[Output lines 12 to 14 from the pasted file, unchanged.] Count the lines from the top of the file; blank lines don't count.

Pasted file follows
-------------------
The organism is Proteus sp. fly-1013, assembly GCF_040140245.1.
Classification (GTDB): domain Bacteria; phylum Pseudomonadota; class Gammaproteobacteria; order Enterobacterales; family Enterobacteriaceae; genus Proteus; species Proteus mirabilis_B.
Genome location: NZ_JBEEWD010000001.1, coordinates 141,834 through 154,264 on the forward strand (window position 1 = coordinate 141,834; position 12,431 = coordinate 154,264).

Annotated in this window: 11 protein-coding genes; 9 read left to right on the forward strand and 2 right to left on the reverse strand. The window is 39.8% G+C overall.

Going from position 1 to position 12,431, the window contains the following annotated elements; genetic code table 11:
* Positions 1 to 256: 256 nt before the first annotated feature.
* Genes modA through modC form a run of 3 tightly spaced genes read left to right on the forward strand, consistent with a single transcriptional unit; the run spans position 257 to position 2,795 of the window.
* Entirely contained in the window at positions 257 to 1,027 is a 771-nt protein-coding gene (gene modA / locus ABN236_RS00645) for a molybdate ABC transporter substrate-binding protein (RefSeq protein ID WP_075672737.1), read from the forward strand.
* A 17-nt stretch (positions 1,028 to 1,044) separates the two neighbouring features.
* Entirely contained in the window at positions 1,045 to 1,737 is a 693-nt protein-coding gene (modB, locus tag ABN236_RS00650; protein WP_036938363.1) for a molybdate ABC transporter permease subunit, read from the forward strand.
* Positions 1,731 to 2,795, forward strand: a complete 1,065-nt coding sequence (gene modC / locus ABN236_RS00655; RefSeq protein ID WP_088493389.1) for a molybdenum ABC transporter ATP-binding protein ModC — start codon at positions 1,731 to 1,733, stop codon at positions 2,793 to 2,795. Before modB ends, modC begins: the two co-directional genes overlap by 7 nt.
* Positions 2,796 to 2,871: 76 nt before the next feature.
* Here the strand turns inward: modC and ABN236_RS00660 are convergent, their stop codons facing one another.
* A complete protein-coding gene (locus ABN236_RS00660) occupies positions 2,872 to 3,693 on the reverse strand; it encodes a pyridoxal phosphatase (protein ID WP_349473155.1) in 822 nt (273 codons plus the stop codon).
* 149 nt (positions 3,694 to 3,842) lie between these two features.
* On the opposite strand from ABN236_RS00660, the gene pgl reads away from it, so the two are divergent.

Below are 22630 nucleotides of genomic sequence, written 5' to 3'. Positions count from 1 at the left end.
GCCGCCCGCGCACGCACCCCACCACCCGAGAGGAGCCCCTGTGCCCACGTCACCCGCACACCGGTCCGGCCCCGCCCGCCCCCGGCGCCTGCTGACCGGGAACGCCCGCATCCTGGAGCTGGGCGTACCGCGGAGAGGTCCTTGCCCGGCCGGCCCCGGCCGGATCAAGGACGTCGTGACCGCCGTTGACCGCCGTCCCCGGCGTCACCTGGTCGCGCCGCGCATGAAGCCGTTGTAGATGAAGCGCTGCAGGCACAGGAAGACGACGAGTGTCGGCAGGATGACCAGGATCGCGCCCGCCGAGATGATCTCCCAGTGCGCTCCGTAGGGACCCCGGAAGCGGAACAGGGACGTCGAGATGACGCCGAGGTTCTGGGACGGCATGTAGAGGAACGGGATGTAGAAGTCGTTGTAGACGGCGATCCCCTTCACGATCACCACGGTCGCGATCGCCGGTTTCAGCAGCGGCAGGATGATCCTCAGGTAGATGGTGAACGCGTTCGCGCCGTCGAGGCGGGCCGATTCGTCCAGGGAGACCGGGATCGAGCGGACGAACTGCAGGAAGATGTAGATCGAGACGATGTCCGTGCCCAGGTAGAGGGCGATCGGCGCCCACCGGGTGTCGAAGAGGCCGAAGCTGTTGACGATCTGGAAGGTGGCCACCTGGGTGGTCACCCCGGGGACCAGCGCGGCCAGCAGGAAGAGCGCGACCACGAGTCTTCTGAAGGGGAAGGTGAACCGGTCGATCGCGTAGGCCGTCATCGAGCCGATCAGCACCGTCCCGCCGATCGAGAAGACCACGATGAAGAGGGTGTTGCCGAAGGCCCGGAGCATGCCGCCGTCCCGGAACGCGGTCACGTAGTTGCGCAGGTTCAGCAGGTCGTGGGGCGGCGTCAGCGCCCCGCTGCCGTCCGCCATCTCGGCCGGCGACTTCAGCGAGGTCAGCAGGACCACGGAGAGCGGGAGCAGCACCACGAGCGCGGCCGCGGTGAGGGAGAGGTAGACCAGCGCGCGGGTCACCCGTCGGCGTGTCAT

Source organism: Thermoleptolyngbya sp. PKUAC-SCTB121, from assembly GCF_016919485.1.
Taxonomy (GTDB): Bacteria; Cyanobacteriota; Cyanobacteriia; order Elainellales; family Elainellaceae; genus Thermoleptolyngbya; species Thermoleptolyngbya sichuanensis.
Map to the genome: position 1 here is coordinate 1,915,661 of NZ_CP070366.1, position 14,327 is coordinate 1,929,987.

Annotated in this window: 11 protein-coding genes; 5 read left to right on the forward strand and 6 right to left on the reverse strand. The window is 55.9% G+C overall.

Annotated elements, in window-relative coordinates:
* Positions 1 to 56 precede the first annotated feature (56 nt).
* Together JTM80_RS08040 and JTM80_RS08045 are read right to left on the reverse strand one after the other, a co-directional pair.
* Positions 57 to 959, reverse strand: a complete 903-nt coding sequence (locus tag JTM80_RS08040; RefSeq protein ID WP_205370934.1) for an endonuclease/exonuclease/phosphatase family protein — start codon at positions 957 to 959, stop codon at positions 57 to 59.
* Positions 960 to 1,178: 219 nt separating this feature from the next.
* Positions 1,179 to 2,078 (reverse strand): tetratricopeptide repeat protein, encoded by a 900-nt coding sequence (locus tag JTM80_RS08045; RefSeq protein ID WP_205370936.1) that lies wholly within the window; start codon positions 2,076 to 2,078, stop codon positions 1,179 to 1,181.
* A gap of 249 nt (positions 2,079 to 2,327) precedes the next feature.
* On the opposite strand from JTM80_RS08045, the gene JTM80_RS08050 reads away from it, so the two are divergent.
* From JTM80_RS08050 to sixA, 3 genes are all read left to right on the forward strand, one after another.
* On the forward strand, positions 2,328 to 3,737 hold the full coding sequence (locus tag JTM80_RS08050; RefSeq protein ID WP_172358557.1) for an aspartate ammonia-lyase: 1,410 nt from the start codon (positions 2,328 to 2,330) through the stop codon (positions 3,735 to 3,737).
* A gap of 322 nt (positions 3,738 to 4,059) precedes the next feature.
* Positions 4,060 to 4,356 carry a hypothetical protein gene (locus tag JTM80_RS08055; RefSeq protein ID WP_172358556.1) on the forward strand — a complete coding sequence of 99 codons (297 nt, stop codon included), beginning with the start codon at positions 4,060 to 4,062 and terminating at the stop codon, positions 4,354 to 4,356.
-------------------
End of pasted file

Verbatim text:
* Positions 2,796 to 2,871: 76 nt before the next feature.
* Here the strand turns inward: modC and ABN236_RS00660 are convergent, their stop codons facing one another.
* A complete protein-coding gene (locus ABN236_RS00660) occupies positions 2,872 to 3,693 on the reverse strand; it encodes a pyridoxal phosphatase (protein ID WP_349473155.1) in 822 nt (273 codons plus the stop codon).